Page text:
advanced e-learning in Berlin
The advanced e-learning symposium in Berlin is a nice event on what is currently happening in this nice city, with a few international contributors.
Serge Goldstein talked about the situation in Princeton, not so different from what we do in Leuven: blended approaches, no sticks – only carrots, automatically created course sites. Much in line with what I think we should do and somewhat in a Web2.0 style, they have integrated library services into Blackboard. As Serge mentions, it is much harder to convince the libraries to change their system, and it works better to try and link the system into the learning environment. Princeton actively supports digitization of movies and those are widely used as well. According to Serge, this is the more transforming part of what they do – which left me a bit puzzled. He concluded with the following issues:
- open source is a straw man: someone always pays, either on the license or on programmers (Princeton spends $100.000 a year on Blackboard and Stanford spends $4 miljon a year on Sakai) and 99% of users never look at source code
- universities should take a strong stance in support of “fair use” in order to deal with copyright and laws must allow new business models to arise
- longevity is an issue as versions and “standards” keep changing
- indifference with faculty and students is a big problem, also because it is difficult to see the difference that technology makes!
By and large, I agree with the first two items Serge Goldstein mentioned. On the indifference part, this needs further discussion, because if this is perceived as making no difference by students and staff, then why the heck are we doing this?!
Rolf Schulmeister followed with a presention about the “myth of the USA”. He analyzed the statistics about on-line learning in the USA. Basically, the reported large numbers of enrollments in online courses need to be put in perspective: most of these relate to very few courses and the use of technology remains isolated, also in the USA. The focus of the presentation then shifted to comments about the introduction of the bachelor-master approach in Europe. Rolf seems quite concerned that this boils down to a simple import of the American educational system and that our students will become consumers of video – a clear reference to the use of video in Princeton talked about before. A major concern seems to be that we now have more part-time students, or students who are first and foremost part of the workforce. This makes it difficult to maintain some of the quality features of the “traditional” European academic approach. Students will no longer have the freedom to experience a rich academic life, where they can also learn about philosophy and other subjects, rather than go through a series of mandatory modules and projects… I think that his concern about how we are putting maybe too great demands on our students deserves some discussion: when I was a student, this was basically a period between childhood and being a responsible adult, where most of your time was spent on “being young”. Maybe we need to make sure we maintain some of that idea, though I wonder why that should be reserved to the already privileged class of university students…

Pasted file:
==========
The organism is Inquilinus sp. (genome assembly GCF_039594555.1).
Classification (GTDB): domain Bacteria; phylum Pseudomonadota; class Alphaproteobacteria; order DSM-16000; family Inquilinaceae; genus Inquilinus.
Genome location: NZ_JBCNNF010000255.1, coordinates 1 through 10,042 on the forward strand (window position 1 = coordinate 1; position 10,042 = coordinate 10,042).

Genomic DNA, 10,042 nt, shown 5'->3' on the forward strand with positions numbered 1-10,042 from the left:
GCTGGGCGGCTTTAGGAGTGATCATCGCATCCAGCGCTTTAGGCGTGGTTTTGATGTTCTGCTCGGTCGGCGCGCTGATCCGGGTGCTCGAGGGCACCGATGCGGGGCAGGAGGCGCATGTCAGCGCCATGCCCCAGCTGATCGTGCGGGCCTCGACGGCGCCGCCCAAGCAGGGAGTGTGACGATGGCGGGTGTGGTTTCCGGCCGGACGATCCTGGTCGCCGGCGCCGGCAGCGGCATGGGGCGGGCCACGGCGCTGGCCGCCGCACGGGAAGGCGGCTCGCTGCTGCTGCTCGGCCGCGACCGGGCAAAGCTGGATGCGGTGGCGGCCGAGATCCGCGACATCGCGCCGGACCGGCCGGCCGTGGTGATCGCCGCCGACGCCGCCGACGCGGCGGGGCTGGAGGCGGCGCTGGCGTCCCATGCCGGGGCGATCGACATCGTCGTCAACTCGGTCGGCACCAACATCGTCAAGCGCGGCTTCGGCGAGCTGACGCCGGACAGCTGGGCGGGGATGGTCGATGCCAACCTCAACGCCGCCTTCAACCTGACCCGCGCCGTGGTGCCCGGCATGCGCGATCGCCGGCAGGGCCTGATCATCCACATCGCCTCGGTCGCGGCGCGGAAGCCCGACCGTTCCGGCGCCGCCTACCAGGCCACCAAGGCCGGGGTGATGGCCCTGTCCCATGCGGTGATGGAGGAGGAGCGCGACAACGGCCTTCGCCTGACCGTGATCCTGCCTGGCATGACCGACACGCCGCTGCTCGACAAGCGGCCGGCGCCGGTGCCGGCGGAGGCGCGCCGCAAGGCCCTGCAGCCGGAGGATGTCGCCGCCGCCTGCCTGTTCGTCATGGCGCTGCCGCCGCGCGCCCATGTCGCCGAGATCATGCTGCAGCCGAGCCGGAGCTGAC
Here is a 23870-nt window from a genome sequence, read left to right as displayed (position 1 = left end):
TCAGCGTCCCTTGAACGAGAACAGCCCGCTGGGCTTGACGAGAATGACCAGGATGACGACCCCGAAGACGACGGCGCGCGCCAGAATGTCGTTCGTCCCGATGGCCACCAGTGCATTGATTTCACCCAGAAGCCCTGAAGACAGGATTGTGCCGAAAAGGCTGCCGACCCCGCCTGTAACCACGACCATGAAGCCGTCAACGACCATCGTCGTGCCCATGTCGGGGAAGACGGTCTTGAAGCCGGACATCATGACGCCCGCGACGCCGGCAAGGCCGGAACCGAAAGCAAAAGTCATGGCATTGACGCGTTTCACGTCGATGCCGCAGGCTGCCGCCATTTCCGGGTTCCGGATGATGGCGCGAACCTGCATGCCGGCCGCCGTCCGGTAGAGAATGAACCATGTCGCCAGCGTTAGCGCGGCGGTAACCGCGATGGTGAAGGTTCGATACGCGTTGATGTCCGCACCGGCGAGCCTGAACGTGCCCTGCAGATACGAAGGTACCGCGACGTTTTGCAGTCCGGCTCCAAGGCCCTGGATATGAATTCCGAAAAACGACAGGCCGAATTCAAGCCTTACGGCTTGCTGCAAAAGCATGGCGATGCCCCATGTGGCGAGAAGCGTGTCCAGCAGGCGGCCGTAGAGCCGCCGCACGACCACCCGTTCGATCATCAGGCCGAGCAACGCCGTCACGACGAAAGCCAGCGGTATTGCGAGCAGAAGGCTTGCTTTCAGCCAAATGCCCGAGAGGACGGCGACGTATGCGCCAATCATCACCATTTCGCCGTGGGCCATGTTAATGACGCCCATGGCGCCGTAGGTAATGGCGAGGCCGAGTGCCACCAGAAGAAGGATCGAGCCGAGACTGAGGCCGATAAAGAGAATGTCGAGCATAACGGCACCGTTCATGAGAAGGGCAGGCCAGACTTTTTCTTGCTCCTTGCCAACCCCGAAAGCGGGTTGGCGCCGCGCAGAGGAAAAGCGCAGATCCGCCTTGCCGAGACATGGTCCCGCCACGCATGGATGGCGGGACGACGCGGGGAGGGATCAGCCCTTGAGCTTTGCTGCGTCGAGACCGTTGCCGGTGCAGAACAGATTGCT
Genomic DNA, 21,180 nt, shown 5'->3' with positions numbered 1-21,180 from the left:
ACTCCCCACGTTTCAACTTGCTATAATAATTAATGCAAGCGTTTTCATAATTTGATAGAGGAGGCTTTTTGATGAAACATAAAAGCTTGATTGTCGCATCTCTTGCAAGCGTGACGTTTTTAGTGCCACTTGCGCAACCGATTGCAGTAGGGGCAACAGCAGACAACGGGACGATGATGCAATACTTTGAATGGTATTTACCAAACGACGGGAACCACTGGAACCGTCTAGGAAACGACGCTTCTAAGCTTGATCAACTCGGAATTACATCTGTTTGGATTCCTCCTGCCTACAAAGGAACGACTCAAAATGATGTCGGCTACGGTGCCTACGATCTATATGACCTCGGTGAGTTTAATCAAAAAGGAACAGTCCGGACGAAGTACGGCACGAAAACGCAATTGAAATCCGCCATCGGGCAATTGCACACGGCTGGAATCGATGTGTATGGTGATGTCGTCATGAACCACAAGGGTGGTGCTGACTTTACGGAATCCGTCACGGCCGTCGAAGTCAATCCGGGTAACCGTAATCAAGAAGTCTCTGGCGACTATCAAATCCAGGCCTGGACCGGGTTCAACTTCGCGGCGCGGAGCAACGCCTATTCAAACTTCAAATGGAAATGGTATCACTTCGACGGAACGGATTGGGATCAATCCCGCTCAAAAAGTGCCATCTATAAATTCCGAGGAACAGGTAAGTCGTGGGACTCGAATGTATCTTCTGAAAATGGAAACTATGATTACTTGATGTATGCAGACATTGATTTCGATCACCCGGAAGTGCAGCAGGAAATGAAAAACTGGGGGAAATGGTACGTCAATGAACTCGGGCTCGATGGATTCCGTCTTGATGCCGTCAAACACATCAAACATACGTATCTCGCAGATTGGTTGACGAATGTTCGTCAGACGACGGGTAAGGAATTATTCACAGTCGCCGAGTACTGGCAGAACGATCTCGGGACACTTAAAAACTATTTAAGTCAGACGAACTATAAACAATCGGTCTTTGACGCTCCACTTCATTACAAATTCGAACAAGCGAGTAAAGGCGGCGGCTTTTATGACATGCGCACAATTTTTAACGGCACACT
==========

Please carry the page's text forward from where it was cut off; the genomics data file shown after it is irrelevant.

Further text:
Nicolas Apostolopoulos had some technical issues to start the presentation, which triggered the usual (and pertinent!) remarks about technology that promises to make life easier and then only makes things more difficult. I’m not sure whether it was intended as a reference to the “humane interface“, but Nicolas talked about humane applications, that are not just a collection of media bits, but also support the social interactions around them. A specific project of that kind is “Neue Statistik“, which seems to be a pretty comprehensive environment on statistics. He then went on to present the FUEL project, which uses Blackboard as an LMS and NPS as a CMS. The idea is to gradually increase the technology enhancements, to move from traditional over blended to online learning.
Note: The two latter presentations were a bit harder for me, as I’m not that fluent in German. I hope I still got the essence right.
BTW, there is a live video feed of the symposium available: you can hear me talk tomorrow at the start of the day, if you’re interested…